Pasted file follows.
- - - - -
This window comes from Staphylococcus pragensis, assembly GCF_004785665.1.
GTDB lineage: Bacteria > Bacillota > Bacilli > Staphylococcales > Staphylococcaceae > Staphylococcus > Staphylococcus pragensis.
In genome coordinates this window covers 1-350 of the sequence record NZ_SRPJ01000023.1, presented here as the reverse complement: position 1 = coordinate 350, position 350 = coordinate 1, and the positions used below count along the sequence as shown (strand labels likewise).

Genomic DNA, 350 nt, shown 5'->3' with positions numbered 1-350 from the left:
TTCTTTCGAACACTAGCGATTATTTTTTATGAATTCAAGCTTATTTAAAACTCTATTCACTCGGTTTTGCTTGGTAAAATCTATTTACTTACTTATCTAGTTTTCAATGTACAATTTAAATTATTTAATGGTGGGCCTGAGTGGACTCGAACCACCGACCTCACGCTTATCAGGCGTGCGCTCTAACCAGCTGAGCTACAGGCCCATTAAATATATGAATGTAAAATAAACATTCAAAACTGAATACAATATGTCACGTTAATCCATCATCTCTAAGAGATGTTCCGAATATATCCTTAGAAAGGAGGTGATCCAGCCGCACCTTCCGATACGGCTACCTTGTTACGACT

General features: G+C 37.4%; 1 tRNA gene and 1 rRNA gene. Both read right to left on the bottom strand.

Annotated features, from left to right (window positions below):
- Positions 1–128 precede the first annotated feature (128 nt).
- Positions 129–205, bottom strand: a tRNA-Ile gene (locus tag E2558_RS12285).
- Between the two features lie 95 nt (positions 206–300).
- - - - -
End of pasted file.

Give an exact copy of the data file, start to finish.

This window comes from Staphylococcus pragensis, assembly GCF_004785665.1.
GTDB lineage: Bacteria > Bacillota > Bacilli > Staphylococcales > Staphylococcaceae > Staphylococcus > Staphylococcus pragensis.
In genome coordinates this window covers 1-350 of the sequence record NZ_SRPJ01000023.1, presented here as the reverse complement: position 1 = coordinate 350, position 350 = coordinate 1, and the positions used below count along the sequence as shown (strand labels likewise).

Genomic DNA, 350 nt, shown 5'->3' with positions numbered 1-350 from the left:
TTCTTTCGAACACTAGCGATTATTTTTTATGAATTCAAGCTTATTTAAAACTCTATTCACTCGGTTTTGCTTGGTAAAATCTATTTACTTACTTATCTAGTTTTCAATGTACAATTTAAATTATTTAATGGTGGGCCTGAGTGGACTCGAACCACCGACCTCACGCTTATCAGGCGTGCGCTCTAACCAGCTGAGCTACAGGCCCATTAAATATATGAATGTAAAATAAACATTCAAAACTGAATACAATATGTCACGTTAATCCATCATCTCTAAGAGATGTTCCGAATATATCCTTAGAAAGGAGGTGATCCAGCCGCACCTTCCGATACGGCTACCTTGTTACGACT

General features: G+C 37.4%; 1 tRNA gene and 1 rRNA gene. Both read right to left on the bottom strand.

Annotated features, from left to right (window positions below):
- Positions 1–128 precede the first annotated feature (128 nt).
- Positions 129–205, bottom strand: a tRNA-Ile gene (locus tag E2558_RS12285).
- Between the two features lie 95 nt (positions 206–300).